FIG. 10A is a circuit diagram of the interface suitable for connecting to a N.V. Philips or equivalent CD-I decoder. The digital audio output port comprises a RCA jack 244 and receives AES/EBU serial outputs from the outbound select unit 72 over line 242. FIG. 10B is a similar circuit diagram for an interface suitable for connecting to a Sony or equivalent CD-I decoder. The digital audio output in FIG. 10B comprises, among others, an RCA jack 248 and receives AES/EBU serial output from the outbound select unit 72 over line 246. Finally, FIG. 11 shows a pair of fiber-optical output ports. The fiber-optical interface comprises at least a pair of TOTX172 fiber-optical transmitters 254 and 256, respectively. The two transmitters receive the AES/EBU serial outputs from the outbound select unit 72 over the lines 250 and 252. It should be understood by one skilled in the art that straight-forward modifications to the circuits in FIGS. 10A, 10B, and 11 would enable a user to couple the present invention to any compact disc decoder.

The preceding paragraphs describe in detail the structure and functions of the outbound path of the disc simulator interface 60. To be described in further detail below, is an analogous inbound path for the disc simulator interface 60. Because the outbound and inbound paths of the disc simulator interface are implemented with separate circuits, the storing and replaying of digital compact disc data can be achieved simultaneously. It should be understood by one skilled in the art that the AES/EBU audio input ports should be similar to the digital audio output ports. As such, the detailed description would not duplicate the descriptions for FIG. 10A, 10B and 11 for the inbound path of the disc simulator interface.

FIG. 12 is a circuit diagram of the inbound select unit 82 used in the preferred embodiment of the present invention. The inbound select unit 82 comprises a plurality of multiplexers 258, 260 and 262, respectively. The multiplexers 258 and 262 are coupled at their inputs to the AES/EBU audio input ports 78 and 80 over lines 264. Furthermore, the multiplexer 258 receives the loop back signals from the outbound selector unit 72 over line 268. The multiplexers 258, 260 and 276 are further coupled to the control registers over lines 270, 272 and 275, respectively. The multiplexer 258 is coupled to the inputs of the multiplexer 260. The multiplexer 260 is further coupled to the AES/EBU conversion unit 84 over lines 274. The multiplexer 262 is further coupled to the outbound select unit 72, thereby providing an input bypass 85 over the line 276. The input bypass 85 permits the user to listen simultaneously to the AES/EBU audio inputs as the disc simulator interface receives such digital audio inputs.

FIG. 13A is a circuit diagram of the AES/EBU conversion and FIG. 13B is the parallel data conversion/demerge unit of the inbound path of the present invention. The parallel data conversion unit 86 comprises an AES/EBU decoder chip 278 coupled to a serial-to-parallel data converter 280 and further coupled to an input counter 282. The decoder chip 278 is preferably a YM3623D manufactured by Yamaha. The decoder chip 278 receives AES/EBU serial audio signals in the fully mixed version. The decoder chip 278 un-mixes the AES/EBU audio inputs to generate two separate serial streams--one subcode stream, and another data stream. The decoder chip 278 is coupled to a crystal 290 in parallel with a resistor 292 and grounded over two capacitors 294 as a simple crystal clock oscillator. The decoder chip 278 is coupled to a serial-to-parallel data converter 280 over an input controller 282. The input controller 282 is part of the inbound control and timing unit 83. The input controller is preferably a PAL 22V10. The serial-to-parallel converter chip 280 converts the serial digital audio input streams from the decoding chip 278 into parallel streams which are suitable for data transfer on the VME system bus 46. The serial-to-parallel converter 280 is coupled to inbound data FIFO 90 and inbound subcode FIFO 88 over lines 304. The parallel data streams from lines 304 are further time multiplexed to generate 32 bit data. The crystal oscillator 290, coupled to the decoder chip 278, permits the parallel data conversion units to transfer AES/EBU audio signals at any one of four CD-I speeds, or others.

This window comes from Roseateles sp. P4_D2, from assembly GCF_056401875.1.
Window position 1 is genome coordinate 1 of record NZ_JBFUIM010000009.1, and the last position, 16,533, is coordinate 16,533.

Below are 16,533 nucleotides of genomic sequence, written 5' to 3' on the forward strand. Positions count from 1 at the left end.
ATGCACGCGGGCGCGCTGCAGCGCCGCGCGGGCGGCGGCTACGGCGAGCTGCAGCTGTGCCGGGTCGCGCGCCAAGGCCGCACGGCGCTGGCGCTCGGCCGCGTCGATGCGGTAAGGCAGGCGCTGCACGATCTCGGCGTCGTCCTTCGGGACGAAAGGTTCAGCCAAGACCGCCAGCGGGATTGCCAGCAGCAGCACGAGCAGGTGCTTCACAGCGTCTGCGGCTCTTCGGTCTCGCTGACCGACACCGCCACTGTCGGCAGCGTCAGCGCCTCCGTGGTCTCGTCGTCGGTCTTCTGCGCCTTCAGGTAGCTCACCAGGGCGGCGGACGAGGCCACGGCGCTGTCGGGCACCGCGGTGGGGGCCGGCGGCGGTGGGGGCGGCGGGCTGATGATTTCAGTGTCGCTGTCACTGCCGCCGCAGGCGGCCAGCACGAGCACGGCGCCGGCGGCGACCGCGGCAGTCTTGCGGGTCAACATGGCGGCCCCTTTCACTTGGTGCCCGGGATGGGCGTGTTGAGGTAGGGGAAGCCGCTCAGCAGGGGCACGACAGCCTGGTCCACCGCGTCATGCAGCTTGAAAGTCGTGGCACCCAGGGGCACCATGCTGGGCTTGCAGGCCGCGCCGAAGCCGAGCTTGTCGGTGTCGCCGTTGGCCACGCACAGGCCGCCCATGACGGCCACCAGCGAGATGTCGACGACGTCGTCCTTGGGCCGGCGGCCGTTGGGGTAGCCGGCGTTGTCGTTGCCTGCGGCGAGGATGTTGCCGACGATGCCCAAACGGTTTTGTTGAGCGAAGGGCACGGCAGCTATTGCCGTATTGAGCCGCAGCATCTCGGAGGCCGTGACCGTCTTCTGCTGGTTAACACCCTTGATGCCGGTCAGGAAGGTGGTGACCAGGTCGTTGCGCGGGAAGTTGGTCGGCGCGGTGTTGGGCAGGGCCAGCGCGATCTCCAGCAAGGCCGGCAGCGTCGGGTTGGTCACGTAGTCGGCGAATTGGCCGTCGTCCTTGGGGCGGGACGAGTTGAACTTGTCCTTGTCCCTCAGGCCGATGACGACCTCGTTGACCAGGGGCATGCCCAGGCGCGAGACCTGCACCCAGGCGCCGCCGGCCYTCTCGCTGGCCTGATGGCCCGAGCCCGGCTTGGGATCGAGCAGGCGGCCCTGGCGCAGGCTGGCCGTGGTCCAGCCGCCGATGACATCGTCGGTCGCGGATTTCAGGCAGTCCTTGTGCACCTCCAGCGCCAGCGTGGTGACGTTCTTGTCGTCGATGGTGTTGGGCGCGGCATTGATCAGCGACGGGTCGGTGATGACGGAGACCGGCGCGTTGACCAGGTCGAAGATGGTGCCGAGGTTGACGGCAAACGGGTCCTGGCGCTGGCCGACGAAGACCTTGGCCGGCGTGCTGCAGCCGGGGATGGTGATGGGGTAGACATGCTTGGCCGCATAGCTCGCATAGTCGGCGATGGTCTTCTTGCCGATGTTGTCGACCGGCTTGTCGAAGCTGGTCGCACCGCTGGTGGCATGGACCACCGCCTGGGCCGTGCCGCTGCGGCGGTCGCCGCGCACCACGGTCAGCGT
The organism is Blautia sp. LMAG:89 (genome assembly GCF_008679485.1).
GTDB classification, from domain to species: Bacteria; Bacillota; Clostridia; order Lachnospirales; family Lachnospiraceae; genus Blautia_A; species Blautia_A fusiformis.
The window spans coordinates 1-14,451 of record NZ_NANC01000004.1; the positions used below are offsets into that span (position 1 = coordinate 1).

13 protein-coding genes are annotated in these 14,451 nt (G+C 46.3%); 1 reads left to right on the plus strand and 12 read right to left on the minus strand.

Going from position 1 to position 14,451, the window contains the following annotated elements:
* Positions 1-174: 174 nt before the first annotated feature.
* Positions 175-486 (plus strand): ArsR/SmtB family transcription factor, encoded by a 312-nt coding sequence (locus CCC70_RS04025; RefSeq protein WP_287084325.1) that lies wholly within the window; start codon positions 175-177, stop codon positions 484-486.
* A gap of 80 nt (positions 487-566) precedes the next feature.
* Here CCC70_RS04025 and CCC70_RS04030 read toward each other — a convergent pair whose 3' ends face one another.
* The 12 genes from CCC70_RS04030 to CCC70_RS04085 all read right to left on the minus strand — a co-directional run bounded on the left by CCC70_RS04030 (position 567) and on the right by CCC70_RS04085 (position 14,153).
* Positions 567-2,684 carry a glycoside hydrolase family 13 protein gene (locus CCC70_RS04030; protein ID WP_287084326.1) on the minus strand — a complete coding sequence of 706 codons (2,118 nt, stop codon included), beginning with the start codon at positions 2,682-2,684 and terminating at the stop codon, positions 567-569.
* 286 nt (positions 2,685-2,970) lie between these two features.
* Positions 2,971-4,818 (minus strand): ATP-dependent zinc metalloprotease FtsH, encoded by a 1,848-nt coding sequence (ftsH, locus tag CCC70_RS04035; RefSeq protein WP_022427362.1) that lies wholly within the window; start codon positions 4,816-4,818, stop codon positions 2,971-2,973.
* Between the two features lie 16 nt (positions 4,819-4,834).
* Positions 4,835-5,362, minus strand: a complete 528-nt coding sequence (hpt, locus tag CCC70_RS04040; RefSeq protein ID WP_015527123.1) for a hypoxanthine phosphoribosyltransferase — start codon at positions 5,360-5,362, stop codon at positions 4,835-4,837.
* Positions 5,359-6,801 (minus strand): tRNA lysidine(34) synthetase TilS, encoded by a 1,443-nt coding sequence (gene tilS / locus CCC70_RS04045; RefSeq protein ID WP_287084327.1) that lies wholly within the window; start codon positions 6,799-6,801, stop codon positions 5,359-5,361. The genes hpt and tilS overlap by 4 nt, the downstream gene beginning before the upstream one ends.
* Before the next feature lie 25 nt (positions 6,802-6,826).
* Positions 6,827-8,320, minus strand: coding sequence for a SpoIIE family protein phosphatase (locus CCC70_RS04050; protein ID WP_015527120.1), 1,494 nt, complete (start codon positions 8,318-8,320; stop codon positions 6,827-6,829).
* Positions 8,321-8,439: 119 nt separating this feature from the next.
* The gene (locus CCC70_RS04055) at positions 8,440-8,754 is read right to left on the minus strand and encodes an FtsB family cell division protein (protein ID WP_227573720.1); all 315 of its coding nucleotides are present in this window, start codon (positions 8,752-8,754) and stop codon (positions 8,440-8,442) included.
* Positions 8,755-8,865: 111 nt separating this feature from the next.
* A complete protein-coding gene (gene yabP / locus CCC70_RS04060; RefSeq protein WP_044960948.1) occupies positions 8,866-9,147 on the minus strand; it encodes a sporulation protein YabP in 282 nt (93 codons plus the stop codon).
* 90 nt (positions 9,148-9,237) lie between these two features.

FIG. 14 is a circuit diagram of the inbound data FIFO 90 used in the preferred embodiment of the present invention. The inbound data FIFO comprises a plurality of FIFO registers 306. In the preferred embodiment of the present invention, FIFO 90 are CY7C408 registers. The registers are coupled to the serial-to-parallel converter data 280 in the parallel data conversion unit 86. The FIFO 306 are further coupled to the VME bus 46 over lines 312. The FIFO registers 306 and inbound data FIFO 90 holds the parallel data from the parallel data conversion unit 86 for up to 1 millisecond. 310 comes from the input timing and control logic and clocks the data from the serial to parallel converter into the data FIFO at the correct time. 314 are status signals to the status register that allow software to see how full the data register is. All four chips are connected to the shift out clock. When data is read over the VME bus, that signal clocks the data out of the FIFO.